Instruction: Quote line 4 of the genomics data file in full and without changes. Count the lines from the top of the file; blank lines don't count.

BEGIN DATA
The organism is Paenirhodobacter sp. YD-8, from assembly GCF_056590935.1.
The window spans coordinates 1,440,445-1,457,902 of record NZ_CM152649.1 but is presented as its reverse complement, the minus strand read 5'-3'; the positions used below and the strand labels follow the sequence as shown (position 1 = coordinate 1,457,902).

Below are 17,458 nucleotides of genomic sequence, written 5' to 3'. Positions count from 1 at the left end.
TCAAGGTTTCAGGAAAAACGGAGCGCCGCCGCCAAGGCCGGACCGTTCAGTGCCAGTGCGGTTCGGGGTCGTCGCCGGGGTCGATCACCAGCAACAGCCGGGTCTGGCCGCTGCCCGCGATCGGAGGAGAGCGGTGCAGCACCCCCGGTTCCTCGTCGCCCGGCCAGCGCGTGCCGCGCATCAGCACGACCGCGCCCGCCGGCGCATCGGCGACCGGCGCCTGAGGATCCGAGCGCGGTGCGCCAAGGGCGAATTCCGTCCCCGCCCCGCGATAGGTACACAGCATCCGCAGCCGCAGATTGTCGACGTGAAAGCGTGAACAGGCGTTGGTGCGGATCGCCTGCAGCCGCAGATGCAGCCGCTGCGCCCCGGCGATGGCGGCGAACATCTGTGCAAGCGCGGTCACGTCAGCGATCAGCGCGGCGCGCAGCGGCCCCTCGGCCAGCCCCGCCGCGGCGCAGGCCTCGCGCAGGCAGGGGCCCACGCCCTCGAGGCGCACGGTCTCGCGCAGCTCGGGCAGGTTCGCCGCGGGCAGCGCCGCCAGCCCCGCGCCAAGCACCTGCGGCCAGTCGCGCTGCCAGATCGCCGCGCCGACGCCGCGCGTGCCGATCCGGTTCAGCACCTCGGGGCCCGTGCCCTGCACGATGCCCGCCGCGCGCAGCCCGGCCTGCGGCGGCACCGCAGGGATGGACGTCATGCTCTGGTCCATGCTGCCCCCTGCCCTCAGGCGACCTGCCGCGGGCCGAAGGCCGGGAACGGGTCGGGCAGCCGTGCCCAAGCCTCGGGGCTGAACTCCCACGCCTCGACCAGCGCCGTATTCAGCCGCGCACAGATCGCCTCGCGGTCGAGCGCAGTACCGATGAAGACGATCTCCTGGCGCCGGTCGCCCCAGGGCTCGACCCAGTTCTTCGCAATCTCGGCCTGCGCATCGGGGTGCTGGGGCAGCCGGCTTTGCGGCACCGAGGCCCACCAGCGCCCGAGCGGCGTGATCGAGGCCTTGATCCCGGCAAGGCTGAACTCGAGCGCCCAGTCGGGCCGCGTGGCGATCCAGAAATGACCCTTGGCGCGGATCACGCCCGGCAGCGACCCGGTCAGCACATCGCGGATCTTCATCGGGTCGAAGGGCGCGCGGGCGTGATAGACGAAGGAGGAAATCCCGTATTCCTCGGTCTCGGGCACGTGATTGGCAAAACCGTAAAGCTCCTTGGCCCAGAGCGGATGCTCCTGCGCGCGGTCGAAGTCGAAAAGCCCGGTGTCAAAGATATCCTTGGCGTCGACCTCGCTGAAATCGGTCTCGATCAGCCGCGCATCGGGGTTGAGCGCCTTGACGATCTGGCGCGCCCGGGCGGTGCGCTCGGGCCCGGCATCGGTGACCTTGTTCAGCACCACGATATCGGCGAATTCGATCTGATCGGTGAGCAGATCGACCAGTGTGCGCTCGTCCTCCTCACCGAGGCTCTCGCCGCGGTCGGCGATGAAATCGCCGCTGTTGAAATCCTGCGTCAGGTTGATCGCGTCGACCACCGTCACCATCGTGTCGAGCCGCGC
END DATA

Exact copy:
TCAAGGTTTCAGGAAAAACGGAGCGCCGCCGCCAAGGCCGGACCGTTCAGTGCCAGTGCGGTTCGGGGTCGTCGCCGGGGTCGATCACCAGCAACAGCCGGGTCTGGCCGCTGCCCGCGATCGGAGGAGAGCGGTGCAGCACCCCCGGTTCCTCGTCGCCCGGCCAGCGCGTGCCGCGCATCAGCACGACCGCGCCCGCCGGCGCATCGGCGACCGGCGCCTGAGGATCCGAGCGCGGTGCGCCAAGGGCGAATTCCGTCCCCGCCCCGCGATAGGTACACAGCATCCGCAGCCGCAGATTGTCGACGTGAAAGCGTGAACAGGCGTTGGTGCGGATCGCCTGCAGCCGCAGATGCAGCCGCTGCGCCCCGGCGATGGCGGCGAACATCTGTGCAAGCGCGGTCACGTCAGCGATCAGCGCGGCGCGCAGCGGCCCCTCGGCCAGCCCCGCCGCGGCGCAGGCCTCGCGCAGGCAGGGGCCCACGCCCTCGAGGCGCACGGTCTCGCGCAGCTCGGGCAGGTTCGCCGCGGGCAGCGCCGCCAGCCCCGCGCCAAGCACCTGCGGCCAGTCGCGCTGCCAGATCGCCGCGCCGACGCCGCGCGTGCCGATCCGGTTCAGCACCTCGGGGCCCGTGCCCTGCACGATGCCCGCCGCGCGCAGCCCGGCCTGCGGCGGCACCGCAGGGATGGACGTCATGCTCTGGTCCATGCTGCCCCCTGCCCTCAGGCGACCTGCCGCGGGCCGAAGGCCGGGAACGGGTCGGGCAGCCGTGCCCAAGCCTCGGGGCTGAACTCCCACGCCTCGACCAGCGCCGTATTCAGCCGCGCACAGATCGCCTCGCGGTCGAGCGCAGTACCGATGAAGACGATCTCCTGGCGCCGGTCGCCCCAGGGCTCGACCCAGTTCTTCGCAATCTCGGCCTGCGCATCGGGGTGCTGGGGCAGCCGGCTTTGCGGCACCGAGGCCCACCAGCGCCCGAGCGGCGTGATCGAGGCCTTGATCCCGGCAAGGCTGAACTCGAGCGCCCAGTCGGGCCGCGTGGCGATCCAGAAATGACCCTTGGCGCGGATCACGCCCGGCAGCGACCCGGTCAGCACATCGCGGATCTTCATCGGGTCGAAGGGCGCGCGGGCGTGATAGACGAAGGAGGAAATCCCGTATTCCTCGGTCTCGGGCACGTGATTGGCAAAACCGTAAAGCTCCTTGGCCCAGAGCGGATGCTCCTGCGCGCGGTCGAAGTCGAAAAGCCCGGTGTCAAAGATATCCTTGGCGTCGACCTCGCTGAAATCGGTCTCGATCAGCCGCGCATCGGGGTTGAGCGCCTTGACGATCTGGCGCGCCCGGGCGGTGCGCTCGGGCCCGGCATCGGTGACCTTGTTCAGCACCACGATATCGGCGAATTCGATCTGATCGGTGAGCAGATCGACCAGTGTGCGCTCGTCCTCCTCACCGAGGCTCTCGCCGCGGTCGGCGATGAAATCGCCGCTGTTGAAATCCTGCGTCAGGTTGATCGCGTCGACCACCGTCACCATCGTGTCGAGCCGCGC